[78-L] Not ONE mention..
soundthink at live.com
Thu Aug 16 21:28:45 PDT 2012
After the debacle at KLOS, I ran over to the Tower Records on the Sunset Strip. It was probably around 6 pm when I got off my shift (Elvis had died in the 2:00 hour, California time) and there was not one solitary record left in the Elvis bins. The bins were about four deep and four across and it was blank. Just the title cards that read ELVIS PRESLEY were left. I have not seen anything quite like it ever since - even the deaths of John Lennon and Michael Jackson paled in comparison to the frenzy people had to buy ANY Elvis record they could find as quickly as possible. Yet it still astounds me that KLOS had nothing they could do because they were so centered on what was current that they had forgotten where rock 'n' roll came from in the first place.
On Aug 16, 2012, at 9:13 PM, David Lennick wrote:
> It was definitely mentioned on a couple of other lists but amazingly, not on
> good old 78-L. As it happened, I had been spending the afternoon in a storage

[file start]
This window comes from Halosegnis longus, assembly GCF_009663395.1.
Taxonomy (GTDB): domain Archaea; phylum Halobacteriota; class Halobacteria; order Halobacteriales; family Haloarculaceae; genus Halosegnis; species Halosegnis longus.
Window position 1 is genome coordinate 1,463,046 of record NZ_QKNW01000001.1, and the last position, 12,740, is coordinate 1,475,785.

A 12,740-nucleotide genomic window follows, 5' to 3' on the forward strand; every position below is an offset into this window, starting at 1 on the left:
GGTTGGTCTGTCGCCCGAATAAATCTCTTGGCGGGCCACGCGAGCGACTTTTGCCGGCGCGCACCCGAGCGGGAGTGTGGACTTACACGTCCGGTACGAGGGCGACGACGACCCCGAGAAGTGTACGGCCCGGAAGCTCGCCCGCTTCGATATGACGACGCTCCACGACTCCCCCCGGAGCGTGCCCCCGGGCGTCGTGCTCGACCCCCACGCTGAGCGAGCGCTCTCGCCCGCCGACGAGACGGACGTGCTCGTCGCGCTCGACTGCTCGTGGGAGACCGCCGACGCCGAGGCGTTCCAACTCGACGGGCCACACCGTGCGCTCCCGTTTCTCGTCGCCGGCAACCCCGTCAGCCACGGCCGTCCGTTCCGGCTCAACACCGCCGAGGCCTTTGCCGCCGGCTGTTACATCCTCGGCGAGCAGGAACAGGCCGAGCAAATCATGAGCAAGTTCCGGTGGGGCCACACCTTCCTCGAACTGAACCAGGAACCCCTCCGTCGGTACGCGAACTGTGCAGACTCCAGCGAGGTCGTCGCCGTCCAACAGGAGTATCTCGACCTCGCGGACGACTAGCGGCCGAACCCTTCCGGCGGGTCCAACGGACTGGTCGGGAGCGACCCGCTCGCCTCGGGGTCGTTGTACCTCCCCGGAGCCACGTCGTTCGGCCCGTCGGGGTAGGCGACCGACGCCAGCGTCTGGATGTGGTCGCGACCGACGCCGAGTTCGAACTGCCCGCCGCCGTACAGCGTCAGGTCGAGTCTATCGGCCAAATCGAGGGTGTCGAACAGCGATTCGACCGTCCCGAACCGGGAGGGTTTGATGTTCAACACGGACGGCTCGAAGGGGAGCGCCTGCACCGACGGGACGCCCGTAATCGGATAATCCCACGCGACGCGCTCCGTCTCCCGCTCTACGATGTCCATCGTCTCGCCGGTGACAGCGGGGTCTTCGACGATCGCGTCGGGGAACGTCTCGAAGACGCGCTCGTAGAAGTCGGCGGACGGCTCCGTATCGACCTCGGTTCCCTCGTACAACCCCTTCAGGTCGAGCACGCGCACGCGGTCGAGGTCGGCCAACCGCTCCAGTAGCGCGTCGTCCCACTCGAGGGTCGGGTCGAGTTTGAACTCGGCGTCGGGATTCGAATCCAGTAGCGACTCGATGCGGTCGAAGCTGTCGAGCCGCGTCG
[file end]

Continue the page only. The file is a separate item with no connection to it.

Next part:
> room full of old transcriptions and tapes, a few floors below the station I was
> working at. That was the day I found 3 complete sets of "The Cinnamon Bear"
> among other treasures. So I didn't hear about The Pelvis till I emerged around 6pm.
> On 8/17/2012 12:05 AM, Cary Ginell wrote:
>> Well, I did mention it on Facebook when the subject came up. I recalled working at KLOS, L.A.'s number one rock station at the time. I was an intern who worked as a fill-in engineer during the NABET strike. I was working with J. J. Jackson, later one of the first MTV "VJs" when the news guy yelled through the talkback that Elvis had died. The news guy being a known screw-up and flake, nobody believed him until I went across the hall to check the UPI wire, and sure enough, Elvis had gone to that great Heartbreak Hotel in the sky. J. J. screamed through the talkback "GET ME AN ELVIS RECORD!!!" I dropped the UPI wire copy and dashed into the music library and came up empty. I thought it was quite ironic and sad that even though Elvis was currently on top of the charts with the song "Way Down," there was not one Elvis record to be found in the entire library of the number one rock station in town. And this was 1977 - when the birth of rock 'n' roll was not all that distant.
>> Cary Ginell
>> On Aug 16, 2012, at 8:59 PM, David Lennick wrote:
>>> 11:59 PM and not a single mention of the 35th anniversary of the death of
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